by Bob Thomas
Those sultry days during winter and very early spring are the times when we are invaded by those large insects that look like huge mosquitoes. Some may giggle if you are anxious about these giants and tell you that they are mosquito-hawks, so named because they are thought to eat mosquitoes (which they don’t).
These “Texas-size mosquitoes” are actually crane flies, members of the fly order (cousins of house flies and mosquitoes) and the Family Tipulidae. There are 12,000 species of tipulids worldwide, with 1,500 species occurring in the U.S. Adults are sometimes called Daddy-longlegs, because they look like harvestmen (a group related to spiders that are properly called by that name) with wings. The larvae are commonly known as “leather jackets” due to their tough skins.
Crane flies frequent moist areas and the adults are most active at twilight and around lights where a familiar sight is their awkward bumping against windows and clumsy flight through open doors. Species of the common local genus (Tipula) are short-lived as adults, their sole mission being to reproduce their kind. They don’t even eat - they just mate and then die. In early spring the males are frequently seen in aggregations doing an up-and-down dancing flight around vegetation. As females are attracted, pairing occurs and the duos land on nearby plants to complete their mating rituals. Depending on the species, eggs are laid in moist soil, moss, leaf litter, rotten logs, or water and development begins. Feeding habits are varied, but immature crane flies normally feed on decaying vegetation, roots, fungi, or even each other.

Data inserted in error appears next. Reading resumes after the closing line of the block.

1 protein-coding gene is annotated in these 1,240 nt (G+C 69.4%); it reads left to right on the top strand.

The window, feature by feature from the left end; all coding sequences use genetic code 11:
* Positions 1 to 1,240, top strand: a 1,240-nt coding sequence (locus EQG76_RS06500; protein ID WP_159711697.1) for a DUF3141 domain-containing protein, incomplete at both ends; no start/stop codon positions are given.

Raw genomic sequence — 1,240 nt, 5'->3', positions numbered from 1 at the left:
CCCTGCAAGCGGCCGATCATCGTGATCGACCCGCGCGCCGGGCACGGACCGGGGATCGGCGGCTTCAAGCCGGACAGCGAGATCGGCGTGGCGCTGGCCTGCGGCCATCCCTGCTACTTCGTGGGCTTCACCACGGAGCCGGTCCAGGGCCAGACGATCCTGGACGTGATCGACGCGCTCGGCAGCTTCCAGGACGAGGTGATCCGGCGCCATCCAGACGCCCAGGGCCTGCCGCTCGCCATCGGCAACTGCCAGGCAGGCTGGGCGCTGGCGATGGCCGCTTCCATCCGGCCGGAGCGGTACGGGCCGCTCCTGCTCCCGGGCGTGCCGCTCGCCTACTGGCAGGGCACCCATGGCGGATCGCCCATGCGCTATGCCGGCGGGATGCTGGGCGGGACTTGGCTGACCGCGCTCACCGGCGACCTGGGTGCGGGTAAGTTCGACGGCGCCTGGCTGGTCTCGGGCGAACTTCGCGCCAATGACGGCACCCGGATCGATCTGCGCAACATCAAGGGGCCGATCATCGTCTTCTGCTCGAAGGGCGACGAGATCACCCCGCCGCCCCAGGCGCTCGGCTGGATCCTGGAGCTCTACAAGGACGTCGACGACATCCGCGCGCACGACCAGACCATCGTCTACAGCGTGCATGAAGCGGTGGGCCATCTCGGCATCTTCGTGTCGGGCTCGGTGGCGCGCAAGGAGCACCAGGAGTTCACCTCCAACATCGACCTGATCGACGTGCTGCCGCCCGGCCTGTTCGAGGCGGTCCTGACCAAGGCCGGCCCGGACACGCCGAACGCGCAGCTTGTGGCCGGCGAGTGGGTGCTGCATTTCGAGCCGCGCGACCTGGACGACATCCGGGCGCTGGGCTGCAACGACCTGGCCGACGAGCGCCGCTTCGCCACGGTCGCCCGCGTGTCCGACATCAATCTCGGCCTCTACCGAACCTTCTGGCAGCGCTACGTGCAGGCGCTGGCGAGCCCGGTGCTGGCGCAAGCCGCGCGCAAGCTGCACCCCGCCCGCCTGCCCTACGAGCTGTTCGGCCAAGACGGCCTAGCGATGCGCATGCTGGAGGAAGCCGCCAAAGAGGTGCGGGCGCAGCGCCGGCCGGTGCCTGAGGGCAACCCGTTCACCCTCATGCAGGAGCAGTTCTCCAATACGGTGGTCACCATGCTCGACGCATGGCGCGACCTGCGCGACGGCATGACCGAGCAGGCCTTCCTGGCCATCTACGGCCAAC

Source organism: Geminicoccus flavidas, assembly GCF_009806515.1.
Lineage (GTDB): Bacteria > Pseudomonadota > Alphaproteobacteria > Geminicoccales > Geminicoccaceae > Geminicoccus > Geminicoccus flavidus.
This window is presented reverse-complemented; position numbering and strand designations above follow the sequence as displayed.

Larvae may become economically important if they attack the root of valuable crops. The principal importance of crane flies is the ecological value of their larvae in aquatic and semiaquatic environments where they are involved in the breakdown of organic material (they are detritivores) and where they are essential in the food chains of many different animals.
Also published in Nature Profile, The Times Picayune, March 24, 1982.